Which is what I did and still do, though changes have taken place over the years. Swedes have learnt to make tea with boiling water, they have embraced the concept of different sorts of tea, they have dared to step away from the teabag. On the other hand there was quite a narrow window when you could be guaranteed a cup of decent tea in a Swedish café. Pretty soon things went overboard as Sweden became obsessed with green tea, white tea, red tea, herbal tea and scented tea. There is some really foul stuff that makes your tea taste of cream. Cream! For goodness sake. You should only drink skimmed milk in tea (that’s one of my golden rules, by the way) so why would anyone want to make their tea taste of cream?
And a nice cup of tea with my tea…
Back to just post Bulgaria — I had gone on and on (and on and on) to my Swedish girlfriend about how to make a proper cup of tea. The warming of the pot, the spoons of tea, the water boiling when it hits the leaves, the three, four or five minutes brewing (depending on the tea), the pouring and straining, the skimmed milk. When I took her home to meet my family and friends I was horrified — horrified — to discover that, while I’d been gone, teabags had conquered the country. Even – and this was the greatest betrayal — even my mother was using them! Well, not in my home, damn it. (Unless dire circumstance requires.)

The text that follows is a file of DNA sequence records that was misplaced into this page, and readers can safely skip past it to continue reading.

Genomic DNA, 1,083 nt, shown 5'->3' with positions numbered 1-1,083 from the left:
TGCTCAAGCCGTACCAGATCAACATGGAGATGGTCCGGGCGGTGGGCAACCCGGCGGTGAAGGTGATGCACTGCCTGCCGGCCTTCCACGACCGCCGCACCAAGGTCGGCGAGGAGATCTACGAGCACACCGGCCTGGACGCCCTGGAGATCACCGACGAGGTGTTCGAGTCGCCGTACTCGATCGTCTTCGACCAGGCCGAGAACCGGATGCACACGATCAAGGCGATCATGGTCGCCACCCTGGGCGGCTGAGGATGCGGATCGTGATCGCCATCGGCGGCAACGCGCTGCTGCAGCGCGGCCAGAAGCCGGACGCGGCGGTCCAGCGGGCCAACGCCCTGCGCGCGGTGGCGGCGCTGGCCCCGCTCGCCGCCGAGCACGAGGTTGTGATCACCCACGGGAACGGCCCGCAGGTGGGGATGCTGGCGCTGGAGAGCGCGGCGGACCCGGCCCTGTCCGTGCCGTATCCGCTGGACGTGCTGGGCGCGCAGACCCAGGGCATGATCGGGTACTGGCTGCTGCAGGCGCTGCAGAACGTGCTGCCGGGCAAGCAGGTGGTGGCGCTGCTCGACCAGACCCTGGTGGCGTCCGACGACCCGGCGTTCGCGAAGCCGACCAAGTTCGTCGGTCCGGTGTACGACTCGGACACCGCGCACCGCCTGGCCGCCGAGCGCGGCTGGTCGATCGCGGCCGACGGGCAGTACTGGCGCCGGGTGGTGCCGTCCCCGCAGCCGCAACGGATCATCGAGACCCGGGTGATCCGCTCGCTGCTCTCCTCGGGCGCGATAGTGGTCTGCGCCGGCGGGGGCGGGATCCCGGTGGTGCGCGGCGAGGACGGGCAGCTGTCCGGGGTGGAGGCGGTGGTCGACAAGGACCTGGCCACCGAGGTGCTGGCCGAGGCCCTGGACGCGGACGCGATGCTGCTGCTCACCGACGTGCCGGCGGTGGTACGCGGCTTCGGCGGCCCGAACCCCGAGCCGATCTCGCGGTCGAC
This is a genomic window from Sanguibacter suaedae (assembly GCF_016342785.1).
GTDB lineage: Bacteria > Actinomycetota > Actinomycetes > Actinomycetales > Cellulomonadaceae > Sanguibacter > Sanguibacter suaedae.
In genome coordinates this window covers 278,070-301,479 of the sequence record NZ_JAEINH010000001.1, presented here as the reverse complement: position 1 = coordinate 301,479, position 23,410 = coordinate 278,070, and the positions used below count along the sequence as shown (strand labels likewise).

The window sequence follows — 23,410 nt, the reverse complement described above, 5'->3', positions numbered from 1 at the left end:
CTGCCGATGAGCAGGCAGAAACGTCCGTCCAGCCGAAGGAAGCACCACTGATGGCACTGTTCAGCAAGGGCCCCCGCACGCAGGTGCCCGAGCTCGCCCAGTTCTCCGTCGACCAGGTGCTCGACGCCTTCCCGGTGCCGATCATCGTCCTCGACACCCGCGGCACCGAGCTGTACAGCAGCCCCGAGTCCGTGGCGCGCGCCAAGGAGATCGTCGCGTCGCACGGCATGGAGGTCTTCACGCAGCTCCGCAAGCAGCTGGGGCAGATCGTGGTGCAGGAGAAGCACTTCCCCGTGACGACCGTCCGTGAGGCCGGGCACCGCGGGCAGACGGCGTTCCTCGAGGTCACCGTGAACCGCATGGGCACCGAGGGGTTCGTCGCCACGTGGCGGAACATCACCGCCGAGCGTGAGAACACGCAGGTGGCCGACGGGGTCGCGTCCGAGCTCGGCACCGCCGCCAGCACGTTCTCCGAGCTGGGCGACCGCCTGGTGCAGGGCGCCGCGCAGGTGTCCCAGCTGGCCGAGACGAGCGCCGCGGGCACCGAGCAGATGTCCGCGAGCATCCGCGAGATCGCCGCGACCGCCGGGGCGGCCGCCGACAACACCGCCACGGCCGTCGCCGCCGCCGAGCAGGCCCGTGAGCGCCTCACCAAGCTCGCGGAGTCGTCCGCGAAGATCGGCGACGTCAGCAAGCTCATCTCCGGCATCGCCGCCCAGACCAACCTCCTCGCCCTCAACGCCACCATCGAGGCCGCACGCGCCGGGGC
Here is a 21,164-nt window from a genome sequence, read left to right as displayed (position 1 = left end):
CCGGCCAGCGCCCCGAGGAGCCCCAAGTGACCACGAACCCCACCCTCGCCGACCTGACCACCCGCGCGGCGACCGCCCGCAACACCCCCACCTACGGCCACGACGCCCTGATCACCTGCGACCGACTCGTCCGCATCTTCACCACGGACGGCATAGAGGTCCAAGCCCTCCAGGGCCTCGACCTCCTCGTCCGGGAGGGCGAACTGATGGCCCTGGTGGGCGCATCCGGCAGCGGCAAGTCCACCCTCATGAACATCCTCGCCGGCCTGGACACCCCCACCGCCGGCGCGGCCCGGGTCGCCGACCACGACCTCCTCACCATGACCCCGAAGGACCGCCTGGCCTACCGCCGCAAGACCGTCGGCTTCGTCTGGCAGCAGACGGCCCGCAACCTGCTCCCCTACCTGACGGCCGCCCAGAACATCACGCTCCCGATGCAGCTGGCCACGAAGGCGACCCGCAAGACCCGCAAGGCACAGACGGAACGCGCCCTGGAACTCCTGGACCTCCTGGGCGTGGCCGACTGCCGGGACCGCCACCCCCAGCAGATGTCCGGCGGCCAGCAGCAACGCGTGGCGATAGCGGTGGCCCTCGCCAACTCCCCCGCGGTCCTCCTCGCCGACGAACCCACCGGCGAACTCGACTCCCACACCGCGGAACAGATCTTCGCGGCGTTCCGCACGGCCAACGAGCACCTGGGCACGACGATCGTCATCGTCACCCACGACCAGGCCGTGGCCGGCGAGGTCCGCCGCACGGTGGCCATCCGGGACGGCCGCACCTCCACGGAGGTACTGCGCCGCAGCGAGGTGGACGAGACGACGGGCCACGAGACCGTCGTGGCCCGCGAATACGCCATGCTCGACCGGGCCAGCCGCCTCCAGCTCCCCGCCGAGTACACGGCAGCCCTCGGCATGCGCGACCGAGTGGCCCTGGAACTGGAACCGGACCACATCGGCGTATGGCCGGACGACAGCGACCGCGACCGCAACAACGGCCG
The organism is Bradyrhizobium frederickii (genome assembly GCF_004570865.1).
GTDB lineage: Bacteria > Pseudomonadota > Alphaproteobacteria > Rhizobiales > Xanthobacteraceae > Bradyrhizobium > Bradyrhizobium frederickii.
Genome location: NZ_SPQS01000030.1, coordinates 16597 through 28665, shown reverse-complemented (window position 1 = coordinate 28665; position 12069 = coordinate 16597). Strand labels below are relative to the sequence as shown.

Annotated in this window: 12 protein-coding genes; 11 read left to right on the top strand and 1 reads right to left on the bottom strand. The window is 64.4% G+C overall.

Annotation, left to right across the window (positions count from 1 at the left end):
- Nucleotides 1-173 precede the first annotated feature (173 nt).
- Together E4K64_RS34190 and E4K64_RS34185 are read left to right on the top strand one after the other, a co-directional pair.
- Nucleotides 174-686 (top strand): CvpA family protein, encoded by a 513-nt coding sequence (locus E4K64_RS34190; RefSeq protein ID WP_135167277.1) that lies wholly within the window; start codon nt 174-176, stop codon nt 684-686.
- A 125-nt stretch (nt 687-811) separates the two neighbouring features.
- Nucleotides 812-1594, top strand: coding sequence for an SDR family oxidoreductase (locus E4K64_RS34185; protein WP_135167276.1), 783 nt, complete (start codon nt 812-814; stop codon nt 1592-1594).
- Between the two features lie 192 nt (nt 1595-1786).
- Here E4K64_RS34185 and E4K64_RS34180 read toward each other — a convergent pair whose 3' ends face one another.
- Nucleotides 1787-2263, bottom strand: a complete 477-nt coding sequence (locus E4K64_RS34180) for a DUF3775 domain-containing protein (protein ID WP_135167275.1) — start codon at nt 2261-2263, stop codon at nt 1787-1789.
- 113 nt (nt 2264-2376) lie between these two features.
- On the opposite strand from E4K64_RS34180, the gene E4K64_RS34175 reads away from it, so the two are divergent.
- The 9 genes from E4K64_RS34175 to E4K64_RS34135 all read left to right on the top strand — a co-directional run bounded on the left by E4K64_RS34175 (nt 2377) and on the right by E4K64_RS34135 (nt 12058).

When we moved from Sweden at the New Year, we took only two foodstuffs with us. We took a big round tin of Swedish crispbread and we took tins of tea: Earl Grey, Lady Grey, Darjeeling FOP, Lapsang and Södermalm. I thought I’d quickly find a decent tea shop here, but had the tea with me to avoid stress. That worked for a time, but as the level of tea in the tins sank and as I kept on not finding a tea shop, panic set in. No Darjeeling left, no Lady Grey, no Earl Grey. Nearly no Södermalm. I don’t like Lapsang on its own. With no tea to fuel me, how would I be able to write anything? On Monday I was forced to buy a box of teabags (at least they were Twinings Earl Grey).
At the last minute — actually yesterday evening — my good wife followed a tip from one of her new colleagues, and tracked down a real tea shop. She came home with three bags – two sorts of Darjeeling (first and second flush) and a bag of Earl Grey blue flower. Saved! I shall be making an expedition to the same shop in the near future to stock up.
And when it’s time for bed, there’s a lot to be said,
For a nice cup of tea.
(Mind you, the above was produced exclusively with the help of coffee…)
The illustration is from Wikimedia Commons. See the original version here: A nice cup of tea
This article was written for the #Blogg52 challenge.